BY MORGAN SUNG
Sep 11, 2020
Sometimes you need to fight fire with fire — or fire with "WAP" lyrics.
A group of abortion clinic escorts and defenders have developed a devoted fanbase on TikTok after going viral for their unconventional methods of opposing religious protesters. The clinic, which is based in North Carolina, is often swamped with protesters who read Bible passages and chant about sin in an effort to intimidate patients seeking reproductive care. The army of primarily teenage girls defending the clinic's patients are fighting back in the most quintessential Gen Z way possible: bullying them on the internet.
How the Anti-Abortion Movement Is Responding to Jane Roe’s “Deathbed Confession”
By Ruth Graham
May 22, 2020
The pro-life movement has always loved a conversion story. People who reject their former lives working for pro-choice causes are some of the most prominent voices in the movement, and the existence of abortion regret—a woman changing her mind after it’s too late—is a key legislative and rhetorical tactic. So when the real-life “Jane Roe” of Roe v. Wade announced two decades after that landmark Supreme Court case that she had realized abortion ought to be illegal after all, she became an instant star within the pro-life movement.
A bombshell documentary airing Friday night on FX adds a final shocking twist to Norma McCorvey’s ideologically eventful life. In AKA Jane Roe, McCorvey offers what she calls a “deathbed confession”: Actually, she was basically pro-choice all along and only became a pro-life activist for the money.
Roe v Wade plaintiff admits abortion rights reversal ‘was all an act’ in new film
Norma McCorvey, known as Jane Roe, reveals she was paid by evangelical Christian groups to take anti-abortion stance
Kenya Evelyn in Washington
Tue 19 May 2020
Norma McCorvey, most notable for being the plaintiff known as Jane Roe in the 1973 landmark supreme court case Roe v Wade that led to abortion becoming legal in the United States, made a stunning admission just before her death in 2017, it has emerged.
“This is my deathbed confession,” she explained.
Jane Roe’s Deathbed Confession: Anti-Abortion Conversion ‘All an Act’ Paid for by the Christian Right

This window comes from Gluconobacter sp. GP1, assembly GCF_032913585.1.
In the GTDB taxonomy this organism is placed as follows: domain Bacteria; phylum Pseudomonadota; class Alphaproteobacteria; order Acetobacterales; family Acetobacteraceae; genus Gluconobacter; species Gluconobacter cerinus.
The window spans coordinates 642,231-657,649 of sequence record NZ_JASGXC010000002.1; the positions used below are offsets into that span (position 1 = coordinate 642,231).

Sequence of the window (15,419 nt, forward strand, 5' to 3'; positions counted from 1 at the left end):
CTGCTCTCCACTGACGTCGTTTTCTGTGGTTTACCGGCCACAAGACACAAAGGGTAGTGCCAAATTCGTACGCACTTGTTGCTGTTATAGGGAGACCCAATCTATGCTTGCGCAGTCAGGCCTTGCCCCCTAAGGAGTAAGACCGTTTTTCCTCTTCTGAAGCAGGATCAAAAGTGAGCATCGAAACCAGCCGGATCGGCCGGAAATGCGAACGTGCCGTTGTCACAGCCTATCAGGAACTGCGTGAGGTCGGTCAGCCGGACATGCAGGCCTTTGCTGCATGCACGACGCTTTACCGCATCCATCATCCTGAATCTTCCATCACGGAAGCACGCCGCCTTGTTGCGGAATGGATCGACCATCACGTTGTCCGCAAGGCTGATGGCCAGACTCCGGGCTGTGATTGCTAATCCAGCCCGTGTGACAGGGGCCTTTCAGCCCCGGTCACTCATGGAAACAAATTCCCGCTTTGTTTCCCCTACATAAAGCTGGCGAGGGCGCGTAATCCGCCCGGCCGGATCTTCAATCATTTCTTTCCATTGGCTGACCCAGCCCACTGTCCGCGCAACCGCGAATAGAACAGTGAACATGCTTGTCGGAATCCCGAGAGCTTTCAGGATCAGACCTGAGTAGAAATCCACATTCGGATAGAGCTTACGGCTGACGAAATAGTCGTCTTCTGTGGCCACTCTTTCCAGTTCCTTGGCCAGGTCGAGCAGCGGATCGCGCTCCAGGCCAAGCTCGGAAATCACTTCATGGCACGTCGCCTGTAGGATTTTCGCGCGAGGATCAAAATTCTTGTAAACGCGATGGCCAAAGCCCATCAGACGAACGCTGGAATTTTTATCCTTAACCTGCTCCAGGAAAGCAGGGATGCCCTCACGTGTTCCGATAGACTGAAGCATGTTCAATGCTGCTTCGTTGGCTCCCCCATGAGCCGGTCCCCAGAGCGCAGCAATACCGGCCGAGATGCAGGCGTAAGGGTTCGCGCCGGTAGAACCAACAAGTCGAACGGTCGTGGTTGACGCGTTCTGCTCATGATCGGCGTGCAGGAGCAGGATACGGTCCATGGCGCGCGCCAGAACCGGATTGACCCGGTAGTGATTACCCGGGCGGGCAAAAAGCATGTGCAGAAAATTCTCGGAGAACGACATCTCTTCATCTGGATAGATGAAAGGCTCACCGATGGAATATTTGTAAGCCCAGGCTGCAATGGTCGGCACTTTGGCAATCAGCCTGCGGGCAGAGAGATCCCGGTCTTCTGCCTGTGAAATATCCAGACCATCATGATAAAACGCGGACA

The new FX documentary “AKA Jane Roe,” out May 22, contains a shocking revelation: Roe (of “Roe v. Wade” fame) played the part of an anti-abortion crusader in exchange for money.
Cassie da Costa, Entertainment Writer
Published May. 19, 2020
In its final 20 minutes, the documentary film AKA Jane Roe delivers quite the blow to conservatives who have weaponized the story of Jane Roe herself—real name, Norma McCorvey—to argue that people with uteruses should have to carry any and all pregnancies to term.
McCorvey, who died in 2017, became Jane Roe when, as a young homeless woman, she was unable to get a legal or safe abortion in the state of Texas. Her willingness to lend her experience to the legal case for abortion led to the passing of Roe v. Wade in 1973, which legalized abortions in all 50 states (though red states do all they can to get around this; recently, several have even used the COVID-19 pandemic to make abortions functionally impossible to procure). But conservatives had a field day in the mid-‘90s when the assertive, media-savvy pro-choice advocate and activist McCorvey became an anti-abortion born-again ex-gay Christian with the help of leaders of the evangelical Christian right, Reverend Flip Benham (of the infamous Operation Rescue) and Reverend Rob Schenck. A conservative film, Roe v. Wade, starring Jon Voight and Stacey Dash, will dramatize McCorvey’s “conversion.”